Algeria’s ailing President Abdelaziz Bouteflika secured a fourth five-year tenure Friday after amassing nearly 82% of votes, according to initial results announced by Interior Minister Tayeb Belaiz.
The landslide victory in Thursday’s election was widely foreseen, despite opposition from Islamists and leftist groups, and his poor health. Bouteflika, 77, is recovering from a stroke and made few public appearances.
Ali Benflis, considered the strongest among five challengers to Bouteflika, came in second, with 12% of the vote, Belaiz said. Several opposition parties boycotted the process.
Shortly after polling on Thursday, Benflis told reporters the electoral process was marked by “fraud on a massive scale.” He also vowed to contest the results, which have not be finalized by the Constitutional Council.
Similar accusations arose in 2009, after Bouteflika was reelected with almost 90% of ballots.
Benflis, formerly prime minister in Bouteflika's first administration, ran against Bouteflika in 2004, garnering about 6% of the vote. He retired from politics but returned to run this year.
The nascent opposition movement Barakat, or Enough, predicted that if Bouteflika was declared the winner, unrest was likely. Anti-Bouteflika activists and police already have clashed this week.
Belaiz said about 51% of eligible voters cast ballots, and described the polling as “free and fair” and undisturbed by what he termed “minor” incidents.
Having been in power since 1999, Bouteflika maintains staunch support in part because he presided over the end of the civil war that erupted in the early 1990s after the success of an Islamist party led the army to intervene in the election. The brutal conflict, involving the military and Islamic militants, left tens of thousands of Algerians dead.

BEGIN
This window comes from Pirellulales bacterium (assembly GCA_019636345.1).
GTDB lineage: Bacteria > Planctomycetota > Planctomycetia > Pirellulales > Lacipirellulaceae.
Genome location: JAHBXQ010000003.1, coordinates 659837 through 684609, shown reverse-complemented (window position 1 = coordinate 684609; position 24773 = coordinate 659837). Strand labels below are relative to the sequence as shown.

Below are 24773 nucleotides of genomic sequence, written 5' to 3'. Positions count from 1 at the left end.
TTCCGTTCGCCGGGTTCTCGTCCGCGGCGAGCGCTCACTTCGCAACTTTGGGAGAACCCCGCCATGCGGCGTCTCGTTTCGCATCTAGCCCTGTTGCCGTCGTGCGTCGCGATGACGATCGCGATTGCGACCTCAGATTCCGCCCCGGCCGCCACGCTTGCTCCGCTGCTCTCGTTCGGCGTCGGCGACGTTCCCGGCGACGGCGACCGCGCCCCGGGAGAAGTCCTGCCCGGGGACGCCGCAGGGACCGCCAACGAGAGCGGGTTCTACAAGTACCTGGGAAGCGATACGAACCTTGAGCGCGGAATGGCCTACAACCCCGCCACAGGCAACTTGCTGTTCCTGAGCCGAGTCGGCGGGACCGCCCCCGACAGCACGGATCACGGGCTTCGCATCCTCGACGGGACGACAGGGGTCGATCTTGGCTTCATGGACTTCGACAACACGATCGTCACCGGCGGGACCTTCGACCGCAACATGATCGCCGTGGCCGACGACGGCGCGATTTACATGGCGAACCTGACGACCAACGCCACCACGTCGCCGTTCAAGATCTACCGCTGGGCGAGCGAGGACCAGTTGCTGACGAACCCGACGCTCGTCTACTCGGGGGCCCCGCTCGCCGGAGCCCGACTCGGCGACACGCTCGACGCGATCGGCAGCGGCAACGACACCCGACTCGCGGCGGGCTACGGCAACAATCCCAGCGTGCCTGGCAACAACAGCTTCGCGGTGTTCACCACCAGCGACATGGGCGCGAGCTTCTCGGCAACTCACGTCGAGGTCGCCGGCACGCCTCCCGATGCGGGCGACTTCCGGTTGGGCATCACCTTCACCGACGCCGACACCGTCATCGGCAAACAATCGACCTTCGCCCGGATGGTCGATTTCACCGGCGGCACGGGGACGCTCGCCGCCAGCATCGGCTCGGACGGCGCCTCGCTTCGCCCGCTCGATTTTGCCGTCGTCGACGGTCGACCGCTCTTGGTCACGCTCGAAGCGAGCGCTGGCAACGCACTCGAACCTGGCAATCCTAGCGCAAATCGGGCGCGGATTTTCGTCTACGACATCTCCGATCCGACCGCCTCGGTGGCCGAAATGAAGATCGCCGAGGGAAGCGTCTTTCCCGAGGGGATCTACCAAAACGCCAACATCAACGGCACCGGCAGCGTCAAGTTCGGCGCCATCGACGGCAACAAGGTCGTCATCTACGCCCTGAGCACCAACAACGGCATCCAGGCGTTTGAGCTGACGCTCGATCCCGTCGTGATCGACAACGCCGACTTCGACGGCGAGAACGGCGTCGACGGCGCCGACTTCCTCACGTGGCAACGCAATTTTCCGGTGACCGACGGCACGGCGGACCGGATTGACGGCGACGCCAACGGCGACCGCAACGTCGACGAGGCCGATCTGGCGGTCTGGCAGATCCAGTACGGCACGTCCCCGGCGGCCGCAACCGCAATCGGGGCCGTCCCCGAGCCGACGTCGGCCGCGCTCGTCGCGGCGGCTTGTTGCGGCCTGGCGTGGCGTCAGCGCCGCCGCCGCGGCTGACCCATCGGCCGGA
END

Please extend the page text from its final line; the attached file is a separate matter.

Bouteflika supporters view him as capable of ensuring stability for the North African nation amid regional upheaval. His critics, however, believe he will leave power in the hands of oligarchs from the ruling National Liberation Front and army generals while doing little to resolve such problems as high youth unemployment and a housing shortage.
Bouteflika survived the so-called Arab Spring that began in December 2010 and resulted in several revolts in the region, including government changes in Egypt, Libya, Tunisia and Yemen.
Shortly after the uprisings, Algeria -- a beneficiary of oil and gas resources -- took measures to appease the public, such as increasing subsides on food and implementing pay increases. A recent report by the International Monetary Fund showed that the unemployment rate in Algeria fell from 29.5% to 10% between 2000 and 2011.
The IMF, however, has noted that the ratio of youth unemployment to overall unemployment increased in the same period.
Young people were among the demographic groups that showed little interest in the election, according to observers.
Tarek, a reporter from Cairo, is a visiting journalist at The Times sponsored by the Daniel Pearl Foundation in partnership with the Alfred Friendly Press Fellowships.Copyright © 2014, Los Angeles Times